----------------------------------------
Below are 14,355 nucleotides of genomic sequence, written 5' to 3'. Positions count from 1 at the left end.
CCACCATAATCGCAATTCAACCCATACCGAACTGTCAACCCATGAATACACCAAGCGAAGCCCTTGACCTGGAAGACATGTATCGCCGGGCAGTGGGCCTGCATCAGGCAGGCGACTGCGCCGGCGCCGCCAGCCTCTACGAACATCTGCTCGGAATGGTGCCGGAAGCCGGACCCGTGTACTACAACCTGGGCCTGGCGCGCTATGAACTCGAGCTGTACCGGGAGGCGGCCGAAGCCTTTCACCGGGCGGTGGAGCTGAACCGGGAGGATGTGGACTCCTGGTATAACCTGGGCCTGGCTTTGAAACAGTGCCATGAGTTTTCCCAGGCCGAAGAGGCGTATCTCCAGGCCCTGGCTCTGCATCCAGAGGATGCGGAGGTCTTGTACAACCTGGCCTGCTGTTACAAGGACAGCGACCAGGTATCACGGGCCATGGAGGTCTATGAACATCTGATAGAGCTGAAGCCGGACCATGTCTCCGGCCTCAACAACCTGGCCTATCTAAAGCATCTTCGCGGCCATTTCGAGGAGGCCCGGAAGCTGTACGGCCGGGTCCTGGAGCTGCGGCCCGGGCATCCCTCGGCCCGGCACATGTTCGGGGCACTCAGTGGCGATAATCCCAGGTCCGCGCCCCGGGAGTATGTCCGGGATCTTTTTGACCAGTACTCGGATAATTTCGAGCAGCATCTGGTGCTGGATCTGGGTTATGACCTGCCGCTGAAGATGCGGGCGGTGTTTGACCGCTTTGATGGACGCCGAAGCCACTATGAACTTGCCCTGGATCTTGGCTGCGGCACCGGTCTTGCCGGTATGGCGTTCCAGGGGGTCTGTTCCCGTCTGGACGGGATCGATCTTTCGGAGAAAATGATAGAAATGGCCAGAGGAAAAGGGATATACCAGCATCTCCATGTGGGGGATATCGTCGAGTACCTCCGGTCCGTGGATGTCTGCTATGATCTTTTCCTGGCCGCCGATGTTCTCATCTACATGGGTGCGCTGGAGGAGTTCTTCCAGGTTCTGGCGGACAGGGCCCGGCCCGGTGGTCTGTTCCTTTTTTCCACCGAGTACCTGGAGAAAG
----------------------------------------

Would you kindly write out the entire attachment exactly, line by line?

Below are 14,355 nucleotides of genomic sequence, written 5' to 3'. Positions count from 1 at the left end.
CCACCATAATCGCAATTCAACCCATACCGAACTGTCAACCCATGAATACACCAAGCGAAGCCCTTGACCTGGAAGACATGTATCGCCGGGCAGTGGGCCTGCATCAGGCAGGCGACTGCGCCGGCGCCGCCAGCCTCTACGAACATCTGCTCGGAATGGTGCCGGAAGCCGGACCCGTGTACTACAACCTGGGCCTGGCGCGCTATGAACTCGAGCTGTACCGGGAGGCGGCCGAAGCCTTTCACCGGGCGGTGGAGCTGAACCGGGAGGATGTGGACTCCTGGTATAACCTGGGCCTGGCTTTGAAACAGTGCCATGAGTTTTCCCAGGCCGAAGAGGCGTATCTCCAGGCCCTGGCTCTGCATCCAGAGGATGCGGAGGTCTTGTACAACCTGGCCTGCTGTTACAAGGACAGCGACCAGGTATCACGGGCCATGGAGGTCTATGAACATCTGATAGAGCTGAAGCCGGACCATGTCTCCGGCCTCAACAACCTGGCCTATCTAAAGCATCTTCGCGGCCATTTCGAGGAGGCCCGGAAGCTGTACGGCCGGGTCCTGGAGCTGCGGCCCGGGCATCCCTCGGCCCGGCACATGTTCGGGGCACTCAGTGGCGATAATCCCAGGTCCGCGCCCCGGGAGTATGTCCGGGATCTTTTTGACCAGTACTCGGATAATTTCGAGCAGCATCTGGTGCTGGATCTGGGTTATGACCTGCCGCTGAAGATGCGGGCGGTGTTTGACCGCTTTGATGGACGCCGAAGCCACTATGAACTTGCCCTGGATCTTGGCTGCGGCACCGGTCTTGCCGGTATGGCGTTCCAGGGGGTCTGTTCCCGTCTGGACGGGATCGATCTTTCGGAGAAAATGATAGAAATGGCCAGAGGAAAAGGGATATACCAGCATCTCCATGTGGGGGATATCGTCGAGTACCTCCGGTCCGTGGATGTCTGCTATGATCTTTTCCTGGCCGCCGATGTTCTCATCTACATGGGTGCGCTGGAGGAGTTCTTCCAGGTTCTGGCGGACAGGGCCCGGCCCGGTGGTCTGTTCCTTTTTTCCACCGAGTACCTGGAGAAAG